Tuesday, March 30, 2010

The Islamic regime of Iran tops the world’s list on executions

‘Amnesty International’ released the news that the Islamic regime of Iran executed a total of 388 people - several of them below the age of 18 - during the course of last year, second only to China. But what is even more alarming and disturbing is of this 388, 112 of them were done in a period of only 8 weeks after the elections! Some of these, because the person has been seen holding stones or throwing stones at the armed-to-the-teeth security thugs who beat and fired at unarmed demonstrators!

This demonstrates the utter fear of a ruthless regime that finds itself extremely unpopular among its people. Not to mention its inability to shrink the gap between the government and the people, as well as its futile last gasps in resorting to extreme acts to push back its ever-growing antagonists and opposition.

Nowhere in the history of mankind have such ruthless regimes been able to sustain their dominance over the will of people and have succumbed eventually.

Saturday, March 13, 2010

The three events that changed Iran

We are about to bid farewell to the year 1388 in Iranian calendar in a couple of weeks and in a recap, the major events of the year cannot be overlooked.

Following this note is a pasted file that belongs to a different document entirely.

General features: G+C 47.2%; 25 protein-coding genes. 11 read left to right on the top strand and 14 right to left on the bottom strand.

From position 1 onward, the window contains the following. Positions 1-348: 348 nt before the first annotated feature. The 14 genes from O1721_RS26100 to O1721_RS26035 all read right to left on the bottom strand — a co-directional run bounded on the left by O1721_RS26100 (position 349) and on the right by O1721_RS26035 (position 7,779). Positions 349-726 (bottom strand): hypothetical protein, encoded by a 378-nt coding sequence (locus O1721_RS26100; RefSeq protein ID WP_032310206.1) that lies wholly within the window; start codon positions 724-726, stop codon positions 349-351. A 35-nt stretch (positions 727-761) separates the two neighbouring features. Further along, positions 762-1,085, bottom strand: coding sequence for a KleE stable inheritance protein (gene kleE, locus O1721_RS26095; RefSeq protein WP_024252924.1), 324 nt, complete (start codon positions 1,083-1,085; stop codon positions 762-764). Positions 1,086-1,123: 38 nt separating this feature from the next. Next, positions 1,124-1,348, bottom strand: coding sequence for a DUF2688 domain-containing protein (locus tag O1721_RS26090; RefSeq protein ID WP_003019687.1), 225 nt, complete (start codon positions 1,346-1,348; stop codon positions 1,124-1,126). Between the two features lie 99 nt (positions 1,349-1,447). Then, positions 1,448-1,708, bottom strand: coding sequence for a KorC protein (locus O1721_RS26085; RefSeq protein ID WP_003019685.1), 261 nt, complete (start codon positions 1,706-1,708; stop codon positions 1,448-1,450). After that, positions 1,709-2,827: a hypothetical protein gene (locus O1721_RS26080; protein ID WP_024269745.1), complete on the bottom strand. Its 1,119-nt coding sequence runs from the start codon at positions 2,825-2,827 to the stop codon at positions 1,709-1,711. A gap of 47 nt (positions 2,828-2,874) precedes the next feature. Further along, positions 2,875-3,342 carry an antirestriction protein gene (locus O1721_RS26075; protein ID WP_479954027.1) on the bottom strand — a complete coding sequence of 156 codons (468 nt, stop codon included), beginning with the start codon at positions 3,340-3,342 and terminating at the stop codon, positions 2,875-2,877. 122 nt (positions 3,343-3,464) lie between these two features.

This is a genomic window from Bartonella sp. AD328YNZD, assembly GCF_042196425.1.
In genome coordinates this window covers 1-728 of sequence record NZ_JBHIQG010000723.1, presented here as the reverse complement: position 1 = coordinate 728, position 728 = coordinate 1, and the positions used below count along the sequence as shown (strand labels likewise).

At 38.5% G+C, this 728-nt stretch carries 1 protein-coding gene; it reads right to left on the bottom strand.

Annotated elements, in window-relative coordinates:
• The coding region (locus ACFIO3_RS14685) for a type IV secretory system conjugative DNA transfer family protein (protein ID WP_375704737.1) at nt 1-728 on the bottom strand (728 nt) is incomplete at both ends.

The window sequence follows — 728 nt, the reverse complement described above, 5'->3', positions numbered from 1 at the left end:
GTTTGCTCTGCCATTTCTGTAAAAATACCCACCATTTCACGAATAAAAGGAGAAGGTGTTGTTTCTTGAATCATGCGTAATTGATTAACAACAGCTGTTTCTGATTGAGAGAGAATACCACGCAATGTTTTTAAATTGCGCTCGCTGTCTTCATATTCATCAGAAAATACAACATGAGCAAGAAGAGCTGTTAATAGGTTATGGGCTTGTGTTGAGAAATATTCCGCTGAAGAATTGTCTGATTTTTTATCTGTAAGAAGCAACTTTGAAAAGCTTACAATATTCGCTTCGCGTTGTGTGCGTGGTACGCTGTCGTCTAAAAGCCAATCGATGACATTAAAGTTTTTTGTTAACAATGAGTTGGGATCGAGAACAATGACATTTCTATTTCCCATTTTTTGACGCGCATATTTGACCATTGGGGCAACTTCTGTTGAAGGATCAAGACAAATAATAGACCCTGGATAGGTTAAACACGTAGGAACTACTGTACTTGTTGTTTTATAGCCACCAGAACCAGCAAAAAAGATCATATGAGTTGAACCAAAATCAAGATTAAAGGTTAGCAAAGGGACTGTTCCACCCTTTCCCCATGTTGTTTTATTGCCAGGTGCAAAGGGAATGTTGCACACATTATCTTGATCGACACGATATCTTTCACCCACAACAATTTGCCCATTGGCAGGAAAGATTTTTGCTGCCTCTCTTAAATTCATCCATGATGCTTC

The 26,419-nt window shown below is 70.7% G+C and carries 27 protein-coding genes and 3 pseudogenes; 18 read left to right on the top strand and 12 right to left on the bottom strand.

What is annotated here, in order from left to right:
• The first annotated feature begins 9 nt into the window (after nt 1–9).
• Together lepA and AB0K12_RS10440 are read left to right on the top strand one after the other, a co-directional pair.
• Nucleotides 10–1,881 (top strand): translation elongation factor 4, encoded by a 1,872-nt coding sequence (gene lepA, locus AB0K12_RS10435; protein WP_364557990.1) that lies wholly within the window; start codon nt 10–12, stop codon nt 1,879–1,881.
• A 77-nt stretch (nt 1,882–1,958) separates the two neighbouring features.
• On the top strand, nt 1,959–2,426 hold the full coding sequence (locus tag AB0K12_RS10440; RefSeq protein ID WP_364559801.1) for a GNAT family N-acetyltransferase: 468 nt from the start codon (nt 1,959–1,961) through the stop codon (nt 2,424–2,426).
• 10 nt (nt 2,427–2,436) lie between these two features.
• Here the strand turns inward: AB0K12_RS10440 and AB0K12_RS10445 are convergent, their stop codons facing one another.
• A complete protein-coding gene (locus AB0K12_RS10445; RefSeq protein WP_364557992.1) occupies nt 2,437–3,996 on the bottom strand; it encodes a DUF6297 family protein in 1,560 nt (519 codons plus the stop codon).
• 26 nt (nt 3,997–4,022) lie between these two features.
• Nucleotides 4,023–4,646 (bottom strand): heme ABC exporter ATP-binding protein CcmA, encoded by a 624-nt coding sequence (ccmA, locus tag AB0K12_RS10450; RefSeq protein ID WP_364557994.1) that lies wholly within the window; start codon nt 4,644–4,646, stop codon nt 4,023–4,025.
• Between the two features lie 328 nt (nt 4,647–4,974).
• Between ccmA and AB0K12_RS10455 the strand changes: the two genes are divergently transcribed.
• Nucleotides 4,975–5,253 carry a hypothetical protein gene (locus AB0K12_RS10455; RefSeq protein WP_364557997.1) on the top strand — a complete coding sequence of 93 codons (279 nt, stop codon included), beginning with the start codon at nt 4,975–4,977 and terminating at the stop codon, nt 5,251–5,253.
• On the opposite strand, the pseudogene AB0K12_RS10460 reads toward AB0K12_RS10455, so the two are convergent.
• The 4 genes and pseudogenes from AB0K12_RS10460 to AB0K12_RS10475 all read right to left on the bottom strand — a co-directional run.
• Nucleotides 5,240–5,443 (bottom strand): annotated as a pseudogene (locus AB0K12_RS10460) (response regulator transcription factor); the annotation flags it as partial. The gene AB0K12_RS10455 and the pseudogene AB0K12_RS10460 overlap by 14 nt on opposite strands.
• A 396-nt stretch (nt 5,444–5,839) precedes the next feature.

Putting aside the brazen and badly calculated election process – coasting as they were on the complacent belief that they would get away with just about anything (although one might understand, I suppose, as this was indeed the case during the thirty one years of their reign, not to forget the exponential increase in abuses during Ahmadinejad’s first term) - and the subsequent hasty and fault-ridden announcement of AN's victory; there are 3 events that have had the maximum impact on the regime and that are therefore milestones for the present freedom movement. Three events without which I doubt the freedom movement would have been as strong as it is today, or the Islamic regime as unsteady and debilitated.

1- The closure of all foreign press agencies with the subsequent blanketing of coverage of the post election demonstrations by the foreign media. This paved the way for explosion of the citizen-reporter phenomenon. I personally believe that this has had a thousand times greater impact on the spread of information on the crimes and atrocities of the regime than if the foreign press were allowed to operate in their usual way. Ordinary people on the streets suddenly saw it as THEIR RESPONSIBILITY to bear witness, report and ensure the spread through the internet of the events as they happened. It is because of their heroic efforts that we saw each event from multiple angles, from a million different views and zones, all covered by a million people as opposed to the usual standard of a couple of foreign reporters carefully positioned by the government in a few government designated zones.

Neda Aghasoltan's death which became an iconic image for the movement was a DIRECT result of this and I am rather confident that had the tightly regulated foreign press been allowed in, her death and its iconic image would never have been seen by the world or telecast.